How to Compare Two Different Binary Files
One of our favorite new capabilities in the Centrifuge Spring ‘20 release is Firmware Differencing. This is how to compare two binary files quickly and efficiently for Linux, QNX, and VxWorks. But that’s not all it compares!
You can quickly see entire changes between two firmware versions by comparing the security analysis reports of the product’s old and new firmware. This can dramatically reduce the level of effort required to conduct product security assessments and streamline compliance checks. It can also help you identify changes that you weren’t expecting – either through a harmless mistake or something more malicious.
How to Compare Binary Files and More in Real Life
We blacked out the vendor and product names to protect the (not so) innocent. What we can say is that this firmware is from a popular device widely used on Enterprise and Government networks.
Earlier this year a vulnerability was publicly disclosed, which allowed a remote attacker to get root access to the device and do all kinds of cool bad things.
Let’s look at the patched firmware in Centrifuge.
With the new Compare Reports feature of Centrifuge, we can check the patched firmware results against the previous version that contained the critical vulnerability.
Here is a summary of the differences:
Overview of the Comparison Results – the left column is “previous” and right is “patched”
First let’s see about the fix for the remote exploit.
By clicking into the Code Analysis details we can see the changes. Notice that the
libHTTPService.so library had a buffer overflow, which Centrifuge now detects as fixed in the patched version. This was the public exploit.
Details on Differences in Potential 0-day Buffer Overflows – note the vulnerability was the buffer overflow in
We can’t resist pointing out that Centrifuge identified the vulnerability in the previous version as a potential 0-day! Yet there are still 10 potential buffer overflow vulnerabilities in that executable.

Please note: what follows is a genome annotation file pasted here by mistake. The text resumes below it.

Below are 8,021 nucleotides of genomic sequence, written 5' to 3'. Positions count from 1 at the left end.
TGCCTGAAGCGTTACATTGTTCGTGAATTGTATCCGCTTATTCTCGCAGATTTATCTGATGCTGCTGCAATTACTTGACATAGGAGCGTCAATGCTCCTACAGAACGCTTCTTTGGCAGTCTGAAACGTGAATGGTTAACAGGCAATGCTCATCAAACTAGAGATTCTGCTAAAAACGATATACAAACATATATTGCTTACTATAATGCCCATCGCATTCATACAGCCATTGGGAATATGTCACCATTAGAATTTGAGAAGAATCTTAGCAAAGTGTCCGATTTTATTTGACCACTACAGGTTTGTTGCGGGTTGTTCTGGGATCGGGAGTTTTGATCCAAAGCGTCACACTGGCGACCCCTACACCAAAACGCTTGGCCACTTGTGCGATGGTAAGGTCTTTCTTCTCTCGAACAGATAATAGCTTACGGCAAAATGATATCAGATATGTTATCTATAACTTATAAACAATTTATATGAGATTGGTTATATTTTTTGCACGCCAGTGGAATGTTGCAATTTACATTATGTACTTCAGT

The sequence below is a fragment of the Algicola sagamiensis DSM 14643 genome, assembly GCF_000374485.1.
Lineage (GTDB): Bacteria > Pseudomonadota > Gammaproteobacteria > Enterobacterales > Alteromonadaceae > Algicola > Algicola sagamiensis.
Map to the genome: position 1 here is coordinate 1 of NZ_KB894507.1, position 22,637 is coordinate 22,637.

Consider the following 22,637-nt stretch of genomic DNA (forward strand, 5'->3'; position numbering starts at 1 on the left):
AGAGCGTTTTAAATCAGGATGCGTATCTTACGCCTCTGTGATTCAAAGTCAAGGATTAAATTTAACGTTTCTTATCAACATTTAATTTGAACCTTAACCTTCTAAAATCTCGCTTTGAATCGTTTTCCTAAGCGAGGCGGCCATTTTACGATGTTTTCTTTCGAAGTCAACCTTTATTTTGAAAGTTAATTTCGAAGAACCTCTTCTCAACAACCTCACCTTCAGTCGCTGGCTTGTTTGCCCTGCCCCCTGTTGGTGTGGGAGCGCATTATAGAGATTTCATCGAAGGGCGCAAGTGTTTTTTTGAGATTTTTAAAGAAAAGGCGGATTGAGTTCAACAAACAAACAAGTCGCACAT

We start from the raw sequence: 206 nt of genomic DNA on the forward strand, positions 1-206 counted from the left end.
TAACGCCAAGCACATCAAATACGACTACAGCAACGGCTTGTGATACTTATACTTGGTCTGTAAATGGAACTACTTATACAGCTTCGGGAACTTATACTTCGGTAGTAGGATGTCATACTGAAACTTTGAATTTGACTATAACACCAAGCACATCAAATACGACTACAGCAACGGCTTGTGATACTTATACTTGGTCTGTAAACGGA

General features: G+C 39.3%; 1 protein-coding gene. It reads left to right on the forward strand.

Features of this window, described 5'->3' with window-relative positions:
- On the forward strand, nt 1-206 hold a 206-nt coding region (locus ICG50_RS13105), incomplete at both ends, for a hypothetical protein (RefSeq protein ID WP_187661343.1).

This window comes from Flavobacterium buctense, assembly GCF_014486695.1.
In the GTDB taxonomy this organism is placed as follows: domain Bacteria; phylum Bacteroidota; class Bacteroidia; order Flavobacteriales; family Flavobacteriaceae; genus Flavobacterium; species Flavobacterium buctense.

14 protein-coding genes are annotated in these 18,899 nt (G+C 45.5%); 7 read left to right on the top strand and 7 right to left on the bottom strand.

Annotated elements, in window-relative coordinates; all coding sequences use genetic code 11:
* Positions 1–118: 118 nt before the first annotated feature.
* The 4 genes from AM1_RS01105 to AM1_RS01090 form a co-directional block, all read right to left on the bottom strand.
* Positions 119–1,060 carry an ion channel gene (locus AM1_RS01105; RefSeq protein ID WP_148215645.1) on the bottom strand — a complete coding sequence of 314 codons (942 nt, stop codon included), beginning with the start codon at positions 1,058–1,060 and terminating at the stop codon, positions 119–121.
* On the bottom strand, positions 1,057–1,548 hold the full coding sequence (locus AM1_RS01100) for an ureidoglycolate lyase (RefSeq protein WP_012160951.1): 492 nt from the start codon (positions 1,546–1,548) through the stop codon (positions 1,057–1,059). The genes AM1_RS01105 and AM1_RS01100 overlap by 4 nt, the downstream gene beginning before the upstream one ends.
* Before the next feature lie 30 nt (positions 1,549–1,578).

Pretty cool, right?
We can also dig into the file system to see what changed between releases. Again this makes conducting product security assessments much more efficient.
Notice that 15% of the total file system changed between the previous version and the patched version.
Identification of total file system changes with the patched firmware release
We did want to point out one more thing.
The new release patched the public remote exploit. However, some of the core
glibc libraries were regressed from version 2.22 back to 2.18. The result? A number of known vulnerabilities were introduced:
New known vulnerabilities introduced through regression of
Perhaps this regression was intentional to remove a higher severity CVE 2017–16997. But while doing so, the vendor introduced 18 older CVEs! Ouch.
The Centrifuge Platform now makes it easy to compare two different binary files–and more–between firmware images. Teams can quickly and efficiently identify what was fixed and what was broken as a result of the changes.
No more need to rely on open source tools. No more jumping on the command line to run
cmp. With the Centrifuge Platform, the ReFirm Labs team has taken binary differencing (aka binary diffing) and elevated it to a whole new level with entire firmware differencing (aka firmware diffing).
With all of these certification standards and compliance regulations, conducting product cyber-security assessments quickly becomes very complicated and expensive. Here’s how to save time and money.
GHIDRA may be the preferred tool of choice for analyzing RTOS firmware images. We will demonstrate identification of a published vulnerability as a case study.
Backdoored firmware found in the supply chain of video surveillance chips from HiSilicon (a subsidiary of Huawei) allows remote access via Telnet.